Kaiser Permanente's Bernard Tyson makes case for technology in the wake of viral telemedicine story

NEW YORK CITY—About one in five Americans experience a mental illness in a given year, and Kaiser Permanente is working to use analytics to better predict when patients who suffer from depression or other mental health issues might need targeted services and support.

It's just one of the examples where Kaiser sees technology playing a crucial role in helping better address the needs of patients, CEO Bernard Tyson told FierceHealthcare at the Total Health Forum. The forum, sponsored by Kaiser Permanente and the National Basketball Association, focused on strategies to address mental health as part of overall health with a specific focus on adverse childhood experiences.

His talk came just weeks after another use of technology at a Kaiser facility sparked a firestorm of criticism after the story about a family incensed with the use of telehealth to tell a patient about his terminal illness went viral.

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“We invest heavily in technology and we do a lot with telehealth that complements the practice of medicine,” Tyson said, while also noting that technology has never been a substitute for “high-touch” healthcare. "That was not an accurate reflection of what happened,” Tyson said of the original reporting. “As we have always said inside Kaiser Permanente, we believe in high tech and high touch.”

Here’s more from our conversation.

FierceHealthcare: Kaiser Permanente has launched major social determinants initiatives, including investing in affordable housing to address homelessness. What is the business case for these investments?

Bernard Tyson: We consider a return to be much more than just financials. Financials are necessary, but we think about how we return a person to the community in good health. That’s what we’re in the business of, health. We work hard to show the formula works. … Our financial return is very direct; we can invest in the infrastructure and support of our members in communities and see the direct returns on the economics of how much it costs for us to provide care and coverage to our population. And there is also our mission to focus on affordability. When we make the returns on the savings, they don’t go to shareholders, they go back into the rates with the aim of lowering the rates to provide as many people as possible with high-quality, affordable healthcare and coverage.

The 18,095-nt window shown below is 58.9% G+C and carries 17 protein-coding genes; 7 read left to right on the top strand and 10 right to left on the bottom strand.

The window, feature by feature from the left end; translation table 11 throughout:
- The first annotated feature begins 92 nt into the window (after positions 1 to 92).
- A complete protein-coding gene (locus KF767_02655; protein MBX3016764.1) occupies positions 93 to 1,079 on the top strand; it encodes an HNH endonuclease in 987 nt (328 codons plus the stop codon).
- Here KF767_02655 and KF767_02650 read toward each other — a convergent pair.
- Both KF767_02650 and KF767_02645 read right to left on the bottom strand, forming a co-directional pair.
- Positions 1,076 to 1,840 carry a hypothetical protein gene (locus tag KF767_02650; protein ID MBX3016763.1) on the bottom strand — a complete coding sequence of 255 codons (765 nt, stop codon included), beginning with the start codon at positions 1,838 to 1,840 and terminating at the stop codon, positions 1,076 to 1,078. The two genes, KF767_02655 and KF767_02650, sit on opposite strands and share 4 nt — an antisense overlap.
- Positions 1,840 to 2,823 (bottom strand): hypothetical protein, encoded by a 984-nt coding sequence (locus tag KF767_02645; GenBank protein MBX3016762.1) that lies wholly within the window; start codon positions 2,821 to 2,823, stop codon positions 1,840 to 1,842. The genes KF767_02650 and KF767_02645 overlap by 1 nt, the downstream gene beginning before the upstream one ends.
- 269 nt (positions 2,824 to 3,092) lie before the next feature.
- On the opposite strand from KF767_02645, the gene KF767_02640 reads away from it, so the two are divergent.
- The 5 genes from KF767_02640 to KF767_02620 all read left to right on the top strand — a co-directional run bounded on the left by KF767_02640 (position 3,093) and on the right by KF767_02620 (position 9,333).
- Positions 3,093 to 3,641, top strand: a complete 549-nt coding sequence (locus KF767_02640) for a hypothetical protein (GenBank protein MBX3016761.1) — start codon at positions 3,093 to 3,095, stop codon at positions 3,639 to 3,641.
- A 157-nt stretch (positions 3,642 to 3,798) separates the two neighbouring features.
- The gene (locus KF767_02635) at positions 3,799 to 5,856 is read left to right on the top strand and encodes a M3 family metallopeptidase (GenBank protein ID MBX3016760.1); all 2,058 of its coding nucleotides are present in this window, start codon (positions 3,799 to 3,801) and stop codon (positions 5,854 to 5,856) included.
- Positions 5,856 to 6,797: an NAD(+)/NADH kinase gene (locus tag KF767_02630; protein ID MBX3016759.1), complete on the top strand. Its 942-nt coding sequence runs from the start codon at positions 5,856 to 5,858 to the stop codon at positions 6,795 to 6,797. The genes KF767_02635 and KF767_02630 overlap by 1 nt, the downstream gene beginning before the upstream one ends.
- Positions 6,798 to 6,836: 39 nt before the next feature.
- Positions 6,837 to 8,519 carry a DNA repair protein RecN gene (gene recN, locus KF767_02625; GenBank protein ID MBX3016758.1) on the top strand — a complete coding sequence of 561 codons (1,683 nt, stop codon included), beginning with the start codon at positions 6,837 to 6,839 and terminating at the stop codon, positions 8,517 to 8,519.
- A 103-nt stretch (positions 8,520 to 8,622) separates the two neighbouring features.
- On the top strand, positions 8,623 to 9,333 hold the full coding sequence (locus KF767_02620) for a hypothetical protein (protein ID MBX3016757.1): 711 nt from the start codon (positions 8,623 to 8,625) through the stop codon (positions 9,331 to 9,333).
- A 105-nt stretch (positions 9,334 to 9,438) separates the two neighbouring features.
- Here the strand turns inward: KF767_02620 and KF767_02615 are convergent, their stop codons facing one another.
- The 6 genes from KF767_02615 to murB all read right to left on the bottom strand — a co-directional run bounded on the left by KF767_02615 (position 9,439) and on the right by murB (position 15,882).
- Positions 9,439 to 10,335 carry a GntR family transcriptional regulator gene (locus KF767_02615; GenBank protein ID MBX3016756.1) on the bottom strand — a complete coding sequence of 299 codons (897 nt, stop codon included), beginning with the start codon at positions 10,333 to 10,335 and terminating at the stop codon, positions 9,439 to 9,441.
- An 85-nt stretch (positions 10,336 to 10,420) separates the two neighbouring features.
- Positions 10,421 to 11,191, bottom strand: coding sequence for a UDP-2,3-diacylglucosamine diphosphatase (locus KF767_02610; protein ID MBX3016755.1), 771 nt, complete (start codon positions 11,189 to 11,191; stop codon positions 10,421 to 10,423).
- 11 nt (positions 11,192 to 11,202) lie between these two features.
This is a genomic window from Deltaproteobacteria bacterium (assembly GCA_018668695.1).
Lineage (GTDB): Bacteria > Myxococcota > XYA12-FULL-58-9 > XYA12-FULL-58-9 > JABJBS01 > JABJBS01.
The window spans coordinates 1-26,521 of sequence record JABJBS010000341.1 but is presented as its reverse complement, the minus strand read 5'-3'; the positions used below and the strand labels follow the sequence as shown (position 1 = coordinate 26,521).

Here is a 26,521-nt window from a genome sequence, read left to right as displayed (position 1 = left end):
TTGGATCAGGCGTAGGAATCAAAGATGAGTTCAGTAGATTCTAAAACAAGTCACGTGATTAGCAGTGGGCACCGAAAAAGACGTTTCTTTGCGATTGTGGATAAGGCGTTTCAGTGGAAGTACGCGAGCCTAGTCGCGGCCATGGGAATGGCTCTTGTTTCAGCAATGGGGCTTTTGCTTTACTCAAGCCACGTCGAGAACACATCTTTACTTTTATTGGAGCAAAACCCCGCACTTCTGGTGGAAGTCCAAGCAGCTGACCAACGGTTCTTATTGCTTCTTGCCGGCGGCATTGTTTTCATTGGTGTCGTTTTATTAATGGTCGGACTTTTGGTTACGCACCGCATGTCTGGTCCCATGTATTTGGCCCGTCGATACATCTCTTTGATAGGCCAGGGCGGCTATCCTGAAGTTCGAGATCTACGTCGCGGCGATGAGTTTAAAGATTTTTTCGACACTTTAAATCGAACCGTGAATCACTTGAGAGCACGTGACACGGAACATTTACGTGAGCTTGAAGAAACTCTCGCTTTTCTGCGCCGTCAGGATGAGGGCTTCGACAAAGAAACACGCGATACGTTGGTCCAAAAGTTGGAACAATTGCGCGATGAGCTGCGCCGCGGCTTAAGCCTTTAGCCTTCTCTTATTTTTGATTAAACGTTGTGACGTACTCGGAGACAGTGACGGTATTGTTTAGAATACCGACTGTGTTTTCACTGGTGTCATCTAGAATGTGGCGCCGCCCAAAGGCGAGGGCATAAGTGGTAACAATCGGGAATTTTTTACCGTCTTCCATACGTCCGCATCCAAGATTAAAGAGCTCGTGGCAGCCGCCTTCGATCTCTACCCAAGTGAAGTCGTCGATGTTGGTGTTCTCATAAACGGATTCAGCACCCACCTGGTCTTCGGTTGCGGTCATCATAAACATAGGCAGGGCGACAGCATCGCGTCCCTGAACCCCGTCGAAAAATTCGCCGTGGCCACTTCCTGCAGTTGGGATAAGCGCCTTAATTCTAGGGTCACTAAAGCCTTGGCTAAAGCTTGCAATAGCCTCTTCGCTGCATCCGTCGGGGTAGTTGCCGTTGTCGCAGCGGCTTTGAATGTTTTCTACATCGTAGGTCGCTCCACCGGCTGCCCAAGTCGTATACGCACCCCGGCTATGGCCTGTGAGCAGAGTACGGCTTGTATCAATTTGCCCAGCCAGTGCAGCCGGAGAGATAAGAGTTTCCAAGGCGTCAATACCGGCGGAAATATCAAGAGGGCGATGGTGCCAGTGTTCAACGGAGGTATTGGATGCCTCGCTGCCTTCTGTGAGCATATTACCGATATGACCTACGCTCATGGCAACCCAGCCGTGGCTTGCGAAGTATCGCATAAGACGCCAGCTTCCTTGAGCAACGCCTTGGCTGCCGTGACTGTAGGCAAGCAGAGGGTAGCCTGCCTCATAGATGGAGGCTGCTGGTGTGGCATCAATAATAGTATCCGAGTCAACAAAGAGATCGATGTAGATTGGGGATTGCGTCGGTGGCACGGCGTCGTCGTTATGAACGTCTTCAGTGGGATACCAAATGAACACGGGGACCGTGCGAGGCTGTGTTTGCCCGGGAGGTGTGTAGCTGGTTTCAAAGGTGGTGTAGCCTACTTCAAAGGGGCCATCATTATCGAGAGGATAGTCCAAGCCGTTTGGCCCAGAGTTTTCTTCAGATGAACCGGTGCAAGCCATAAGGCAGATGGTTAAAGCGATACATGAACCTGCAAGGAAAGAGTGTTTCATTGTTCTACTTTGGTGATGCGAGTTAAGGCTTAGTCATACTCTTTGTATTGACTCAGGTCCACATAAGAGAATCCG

FH: What are your ambitions for Kaiser Permanente’s growth nationwide outside of California?

BT: In many markets outside California, we hospitalize our patients in community hospitals in a partnership which is, by design, intended to make sure we establish a long-term relationship to ensure the Kaiser Permanente practice is being carried out. We have hospitals that we own, and those are predominantly in California but also in Hawaii and in the Portland marketplace in the Northwest. And we have a new arrangement where we run the hospital for the community, and that’s in Maui. That’s a community hospital that we have taken over for the state, and we manage that as we would any other Kaiser hospital. We don’t have to have all of the physical aspects. In fact, even in California, there’s a certain percentage of our members who are hospitalized in community hospitals, not a Kaiser Foundation hospital. We will continue to do that. We are not opposed to building hospitals if we have the critical mass that would warrant that and the communities are lacking the hospitals, but we don’t have that situation now, or in the foreseeable future. It is to the collective advantage of the community and our members that we maximize the resources available and that’s been our approach outside our hospital-based regions.